Sunlight beams through the lounge window at the Katoas' house creating warmth and comfort. The house is matchbox-size, immaculate and homely.
Family photos from their life in Tonga and New Zealand clutter the cabinets, and at least 10 sports trophies glisten proudly from a cabinet.
Like many Pacific Island families, the Katoa household is large: mum, dad and nine children, including twins and a 3-week-old baby.
Eleven of them live in the three-bedroom state house in Mt Roskill. Each night, the lounge becomes shelter-style sleeping quarters where four squish together on the floor to stay warm.
Kuli Katoa has been trying to get a larger house for four years but claims Housing NZ can't help. Now his 11-year-old son, Tristan, has paid the price. Tristan has rheumatic heart disease.
Acute rheumatic fever is a deadly Third World disease that stems from Group A Streptococcus bacteria, or a strep throat infection. It usually begins with a sore throat and, if untreated, will progress to the joints, brain, skin and heart in weeks.
Those most severely affected end up with permanently damaged heart valves, and significantly shorter lives.
Tristan is one of about 170 people who will be hospitalised with acute rheumatic fever this year, on current projections. Although he will be forever haunted by the disease, he is considered lucky as rheumatic heart disease kills up to 200 people a year.
New Zealand has some of the highest rates of acute rheumatic fever (17 cases per 100,000 children, and 81 per 100,000 Pacific children) behind Africa and Asia, costing the country $12 million a year. The incidence of rheumatic fever here is 14 times the OECD average.
Medical experts call it the "silent killer" because people can live with the disease for years without knowing. Only when their heart starts failing as an adult are they diagnosed with rheumatic fever. It is also known as the "poverty disease" as the most susceptible live in overcrowded houses or poorer communities.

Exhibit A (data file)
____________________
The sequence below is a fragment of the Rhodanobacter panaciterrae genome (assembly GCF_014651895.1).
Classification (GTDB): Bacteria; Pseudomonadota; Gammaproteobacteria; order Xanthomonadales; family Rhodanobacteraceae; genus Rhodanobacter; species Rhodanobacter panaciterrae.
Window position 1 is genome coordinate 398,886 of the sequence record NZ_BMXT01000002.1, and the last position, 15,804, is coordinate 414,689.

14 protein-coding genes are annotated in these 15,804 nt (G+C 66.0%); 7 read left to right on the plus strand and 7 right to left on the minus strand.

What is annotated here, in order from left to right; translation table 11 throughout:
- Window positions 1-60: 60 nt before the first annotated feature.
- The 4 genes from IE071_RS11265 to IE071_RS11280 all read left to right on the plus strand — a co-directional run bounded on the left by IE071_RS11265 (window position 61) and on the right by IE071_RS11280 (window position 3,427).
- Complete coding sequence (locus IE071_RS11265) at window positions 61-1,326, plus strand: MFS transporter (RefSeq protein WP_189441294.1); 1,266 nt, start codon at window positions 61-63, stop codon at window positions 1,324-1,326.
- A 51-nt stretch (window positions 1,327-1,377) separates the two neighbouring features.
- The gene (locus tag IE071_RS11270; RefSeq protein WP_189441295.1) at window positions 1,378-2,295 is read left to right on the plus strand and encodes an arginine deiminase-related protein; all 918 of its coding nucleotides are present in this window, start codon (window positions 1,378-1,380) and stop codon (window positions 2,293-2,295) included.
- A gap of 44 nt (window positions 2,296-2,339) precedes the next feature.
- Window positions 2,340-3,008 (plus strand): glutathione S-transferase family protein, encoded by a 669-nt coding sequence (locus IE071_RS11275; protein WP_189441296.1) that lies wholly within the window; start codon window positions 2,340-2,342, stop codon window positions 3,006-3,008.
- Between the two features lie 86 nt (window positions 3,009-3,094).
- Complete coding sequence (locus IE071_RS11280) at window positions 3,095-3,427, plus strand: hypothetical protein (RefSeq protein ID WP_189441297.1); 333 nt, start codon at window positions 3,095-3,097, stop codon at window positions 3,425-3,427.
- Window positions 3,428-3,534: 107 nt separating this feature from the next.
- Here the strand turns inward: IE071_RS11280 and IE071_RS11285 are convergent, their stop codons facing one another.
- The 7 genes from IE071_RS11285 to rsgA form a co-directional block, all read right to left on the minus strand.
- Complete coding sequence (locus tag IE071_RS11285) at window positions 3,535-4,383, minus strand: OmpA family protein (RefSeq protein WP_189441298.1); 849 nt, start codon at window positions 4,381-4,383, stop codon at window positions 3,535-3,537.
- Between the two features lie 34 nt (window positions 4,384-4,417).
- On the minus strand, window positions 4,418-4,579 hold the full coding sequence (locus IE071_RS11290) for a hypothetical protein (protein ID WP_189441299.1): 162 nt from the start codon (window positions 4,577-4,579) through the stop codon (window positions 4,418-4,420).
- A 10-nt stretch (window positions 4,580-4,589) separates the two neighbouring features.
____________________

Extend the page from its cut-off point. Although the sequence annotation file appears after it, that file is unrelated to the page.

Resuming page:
Maori and Pacific children are 20 to 50 times more likely to fall ill with rheumatic fever, respectively. Ministry of Health figures reveal 537 Maori and 397 Pacific people were affected in the past six years, compared to 107 Europeans. The disease is most widespread in poorer communities, but not limited to them.
Last month, the Herald on Sunday reported the case of 8-year-old Kyuss Burnell, who underwent open-heart surgery after his undiagnosed strep throat turned into rheumatic heart disease. Burnell goes to a decile 10 school in the affluent Auckland suburb of Mission Bay.
This week, the Government allocated a further $21.3 million to combat rheumatic fever over the next four years, on top of $24m already invested. It includes $11.25m for sore throat drop-in clinics in Auckland and Porirua, $4.72m for an awareness campaign, $3.75m for an Auckland-wide healthy homes referral and advice service and $1.6m for vaccine research.
The funding comes after a Ministry of Health-commissioned report highlighted flaws in the prevention programme launched last year.
In 2011, the Government set a target to reduce the acute rheumatic fever incidence by two thirds to 1.4 cases per 100,000 people, by June 2017.